DHS, FBI Warn Law Enforcement of Terrorists Asking Questions

A map of operational cities and states using the Nationwide Suspicious Activity Reporting System (NSI). Information collected via the NSI was used to create a DHS-FBI bulletin warning of terrorists "eliciting information" from businesses and security personnel. Map via ncirc.gov

Public Intelligence

The Department of Homeland Security and Federal Bureau of Investigation are warning business owners and law enforcement personnel around the country to be on the look out for terrorists and criminals asking too many questions.  In a bulletin from last February, DHS and FBI warn that terrorists and criminals can exhibit the highly suspicious behavior of asking “pertinent, intrusive or probing questions” about security and operations at sensitive facilities.  According to the document, terrorists or criminals “may attempt to identify critical infrastructure vulnerabilities by eliciting information pertaining to operational and security procedures from security personnel, facility employees or their associates” and that this type of questioning by individuals “with no apparent need for the information” can provide an “early warning of a potential attack.”

What kind of questions go beyond simple conversation to full-fledged terrorist elicitation of information?  To illustrate the concept of “suspicious elicitation,” the bulletin includes examples of two incidents taken from actual suspicious activity reports provided under the Nationwide Suspicious Activity Reporting Initiative.  In one incident, a man working at a gas station asked a worker from a nearby chemical plant “what types of chemicals were used at the plant, whether any were explosive, and whether employees were allowed to take chemicals home.”  The gas station employee then asked about the explosiveness of certain chemicals and whether the plant was hiring. In another incident, a man asked a security officer at a train station about shift times and changes, where the security company was located and if security personnel worked after midnight.  The man also asked about security cameras at the location and asked for contact information for the security company.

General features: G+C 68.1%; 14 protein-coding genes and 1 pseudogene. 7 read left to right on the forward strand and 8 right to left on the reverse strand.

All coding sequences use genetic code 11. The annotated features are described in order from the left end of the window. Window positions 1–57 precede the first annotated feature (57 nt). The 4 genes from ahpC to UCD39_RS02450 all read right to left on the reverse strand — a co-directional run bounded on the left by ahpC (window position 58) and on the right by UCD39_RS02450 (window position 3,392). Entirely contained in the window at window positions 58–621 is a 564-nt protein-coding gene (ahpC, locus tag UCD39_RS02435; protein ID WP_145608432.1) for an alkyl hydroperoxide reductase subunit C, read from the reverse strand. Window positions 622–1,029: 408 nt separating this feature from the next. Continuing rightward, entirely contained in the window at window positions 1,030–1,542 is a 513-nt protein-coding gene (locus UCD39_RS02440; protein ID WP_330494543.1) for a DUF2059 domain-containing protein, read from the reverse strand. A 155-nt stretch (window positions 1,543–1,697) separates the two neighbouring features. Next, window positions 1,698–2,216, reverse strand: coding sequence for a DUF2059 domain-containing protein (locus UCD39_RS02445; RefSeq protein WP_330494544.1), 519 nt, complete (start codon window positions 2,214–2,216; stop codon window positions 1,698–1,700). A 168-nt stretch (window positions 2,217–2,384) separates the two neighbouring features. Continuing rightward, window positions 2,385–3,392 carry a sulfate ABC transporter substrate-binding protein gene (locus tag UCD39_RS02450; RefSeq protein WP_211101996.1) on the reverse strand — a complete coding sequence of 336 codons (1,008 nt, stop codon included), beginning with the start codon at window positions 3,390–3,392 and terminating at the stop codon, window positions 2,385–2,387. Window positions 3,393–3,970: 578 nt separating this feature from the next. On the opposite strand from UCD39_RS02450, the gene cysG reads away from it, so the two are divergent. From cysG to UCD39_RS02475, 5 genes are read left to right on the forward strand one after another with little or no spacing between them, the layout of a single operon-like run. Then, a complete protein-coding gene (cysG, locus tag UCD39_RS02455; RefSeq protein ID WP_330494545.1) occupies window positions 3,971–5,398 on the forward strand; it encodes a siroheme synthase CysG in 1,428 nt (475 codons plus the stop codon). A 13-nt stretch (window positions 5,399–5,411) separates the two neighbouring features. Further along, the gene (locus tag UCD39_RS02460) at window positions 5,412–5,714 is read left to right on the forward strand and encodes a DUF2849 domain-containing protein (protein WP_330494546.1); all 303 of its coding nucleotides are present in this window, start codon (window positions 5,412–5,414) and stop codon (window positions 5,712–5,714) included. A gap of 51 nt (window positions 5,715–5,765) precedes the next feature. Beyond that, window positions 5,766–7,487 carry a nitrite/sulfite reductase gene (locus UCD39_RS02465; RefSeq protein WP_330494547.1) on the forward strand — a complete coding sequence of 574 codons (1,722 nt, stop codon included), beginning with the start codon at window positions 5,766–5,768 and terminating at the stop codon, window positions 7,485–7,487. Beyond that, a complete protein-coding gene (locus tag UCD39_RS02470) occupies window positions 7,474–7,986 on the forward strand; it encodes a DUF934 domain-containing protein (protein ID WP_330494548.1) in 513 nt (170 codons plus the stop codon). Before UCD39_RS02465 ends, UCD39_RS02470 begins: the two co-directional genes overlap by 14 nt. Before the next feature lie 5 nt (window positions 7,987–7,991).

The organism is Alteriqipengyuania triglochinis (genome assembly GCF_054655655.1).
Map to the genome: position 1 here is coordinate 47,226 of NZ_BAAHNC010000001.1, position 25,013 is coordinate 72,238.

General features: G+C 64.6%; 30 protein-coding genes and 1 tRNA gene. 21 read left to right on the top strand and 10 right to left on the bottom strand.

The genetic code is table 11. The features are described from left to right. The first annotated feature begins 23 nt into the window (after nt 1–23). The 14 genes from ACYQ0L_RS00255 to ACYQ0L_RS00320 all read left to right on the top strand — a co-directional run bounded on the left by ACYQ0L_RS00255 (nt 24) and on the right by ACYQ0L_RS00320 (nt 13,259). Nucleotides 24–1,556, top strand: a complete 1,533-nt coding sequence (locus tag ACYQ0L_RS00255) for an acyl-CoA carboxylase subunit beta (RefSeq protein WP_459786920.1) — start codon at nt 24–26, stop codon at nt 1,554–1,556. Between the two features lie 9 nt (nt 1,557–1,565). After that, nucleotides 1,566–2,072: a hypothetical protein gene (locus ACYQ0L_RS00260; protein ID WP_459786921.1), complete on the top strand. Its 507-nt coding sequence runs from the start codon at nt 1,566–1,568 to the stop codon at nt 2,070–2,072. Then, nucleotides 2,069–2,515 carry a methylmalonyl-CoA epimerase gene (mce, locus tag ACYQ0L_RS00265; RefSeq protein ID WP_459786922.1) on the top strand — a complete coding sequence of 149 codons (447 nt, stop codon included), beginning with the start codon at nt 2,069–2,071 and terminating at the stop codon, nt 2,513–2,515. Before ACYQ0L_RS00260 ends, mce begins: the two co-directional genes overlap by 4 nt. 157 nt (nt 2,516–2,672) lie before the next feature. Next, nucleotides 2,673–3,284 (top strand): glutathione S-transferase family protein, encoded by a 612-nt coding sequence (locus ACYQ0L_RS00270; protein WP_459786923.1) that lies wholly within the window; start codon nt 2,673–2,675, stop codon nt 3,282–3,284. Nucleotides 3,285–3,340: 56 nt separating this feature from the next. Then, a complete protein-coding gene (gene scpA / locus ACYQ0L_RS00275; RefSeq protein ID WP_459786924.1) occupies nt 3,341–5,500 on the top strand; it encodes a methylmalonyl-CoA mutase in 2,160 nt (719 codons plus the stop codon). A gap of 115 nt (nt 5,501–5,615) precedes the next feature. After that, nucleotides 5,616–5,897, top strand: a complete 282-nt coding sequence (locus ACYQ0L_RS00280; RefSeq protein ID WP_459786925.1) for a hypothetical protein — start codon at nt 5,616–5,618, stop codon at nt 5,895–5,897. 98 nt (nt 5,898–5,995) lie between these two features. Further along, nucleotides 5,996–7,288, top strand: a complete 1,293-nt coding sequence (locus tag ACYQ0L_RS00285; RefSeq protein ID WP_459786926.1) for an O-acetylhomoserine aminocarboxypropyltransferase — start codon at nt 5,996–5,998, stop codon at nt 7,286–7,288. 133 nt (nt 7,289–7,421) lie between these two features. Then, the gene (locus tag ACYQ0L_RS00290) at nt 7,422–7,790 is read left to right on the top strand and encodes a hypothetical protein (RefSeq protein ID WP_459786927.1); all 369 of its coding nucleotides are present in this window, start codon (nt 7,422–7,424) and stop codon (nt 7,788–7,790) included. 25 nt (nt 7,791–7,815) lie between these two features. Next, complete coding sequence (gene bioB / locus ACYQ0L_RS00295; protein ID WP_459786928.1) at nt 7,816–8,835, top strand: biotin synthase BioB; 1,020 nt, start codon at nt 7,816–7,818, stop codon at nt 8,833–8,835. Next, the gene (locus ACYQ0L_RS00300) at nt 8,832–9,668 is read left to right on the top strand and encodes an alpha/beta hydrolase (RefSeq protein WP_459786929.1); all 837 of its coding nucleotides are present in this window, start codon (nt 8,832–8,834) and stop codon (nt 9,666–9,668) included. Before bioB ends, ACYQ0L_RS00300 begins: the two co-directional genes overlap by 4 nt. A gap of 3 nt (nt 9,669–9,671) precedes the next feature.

DHS and FBI also include a helpful list of possible indicators of “suspicious elicitation” including “persons without a need to know seeking knowledge about evacuation procedures, response times and routes, and procedures used by emergency response personnel.”  Recipients of the bulletin are encouraged to report information on people asking about “policies or procedures that would provide insight into a facility’s operations.”  The bulletin defines the suspicious activity of “eliciting information” as “questioning individuals at a level beyond mere curiosity about particular facets of a facility’s or a building’s purpose, operations, security procedures, etc. that would arouse suspicion in a reasonable person.”

Another joint DHS-FBI bulletin from May of this year warns of similar attempts at “eliciting information” by criminals or terrorists. The bulletin encourages theater owners and organizers of mass gatherings to report individuals who ask about security procedures or “evacuation procedures.”

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